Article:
We all know the rich don't pay their fair share of taxes ... but to know they actually pay less in taxes ?? That is another reason why America's economy is going to fail ... it is being made to crash ...
How I Paid Only 1% of My Income in Federal Income Tax
In 2009, the median U.S. family had an income of just under $50,000, on which they would have paid roughly $2,761 (or about 5.5%) in federal income tax. I, by contrast, enjoyed an income of $207,415 in 2009, but paid only $2,173 (or 1.0%) in income tax.
In a recent newspaper interview, I mentioned my absurdly low tax rate to illustrate the extent to which the tax system is biased in favor of the wealthy (my income varies widely from year to year, but is typically north of half a million dollars). My point was that with our country facing frightening budget deficits amid an ever-widening income gap between the rich and everybody else, I consider it both unwise and unfair that a former investment banker like myself pays less in taxes than working Americans with far lower incomes.
Among the dozens of emails I received in response were many from people who assumed that rich people avoid taxes through complicated strategies devised by an army of expensive advisors (many correspondents asked for the name of my accountant). But under our current tax system, the rich don't need high-priced lawyers who exploit obscure loopholes; I wasn't even trying to minimize my taxes (and, in fact, could have paid zero tax if I was). Warren Buffett has observed that if there's class warfare in this country, the rich are winning. I offer my 2009 tax return, then, as a flare to illuminate the battlefield.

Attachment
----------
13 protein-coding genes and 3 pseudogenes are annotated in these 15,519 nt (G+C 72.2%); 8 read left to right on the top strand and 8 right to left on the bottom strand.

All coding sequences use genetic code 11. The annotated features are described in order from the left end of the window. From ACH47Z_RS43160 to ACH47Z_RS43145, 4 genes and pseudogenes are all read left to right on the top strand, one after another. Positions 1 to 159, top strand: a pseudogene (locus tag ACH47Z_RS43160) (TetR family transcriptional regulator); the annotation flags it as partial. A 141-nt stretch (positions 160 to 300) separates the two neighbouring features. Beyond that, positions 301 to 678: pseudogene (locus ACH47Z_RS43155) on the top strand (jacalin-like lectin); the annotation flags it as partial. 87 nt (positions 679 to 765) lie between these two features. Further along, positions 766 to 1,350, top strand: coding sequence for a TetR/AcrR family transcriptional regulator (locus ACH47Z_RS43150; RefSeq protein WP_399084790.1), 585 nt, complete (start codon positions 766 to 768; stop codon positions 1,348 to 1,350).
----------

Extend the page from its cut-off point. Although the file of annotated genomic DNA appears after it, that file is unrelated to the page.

Americans are understandably angry over the government's multi-billion-dollar bailouts of reckless bankers. But low tax rates on investment income have put far more money into Wall Street's pockets than the TARP bill did. Even President Obama's proposal to let the Bush tax cuts lapse for the richest Americans would leave a top marginal rate on capital gains and qualified dividends of just 20% -- half the proposed rate on labor income.
This difference creates a loophole you can drive a Rolls Royce through. Having left Wall Street in 2002, I now earn far more money from my financial portfolio than from my job as an Adjunct Professor, and as a result I consistently pay under 15% of my income to the IRS. Still, I was astonished when my accountant told me that my tax rate for 2009 was a mere 1%.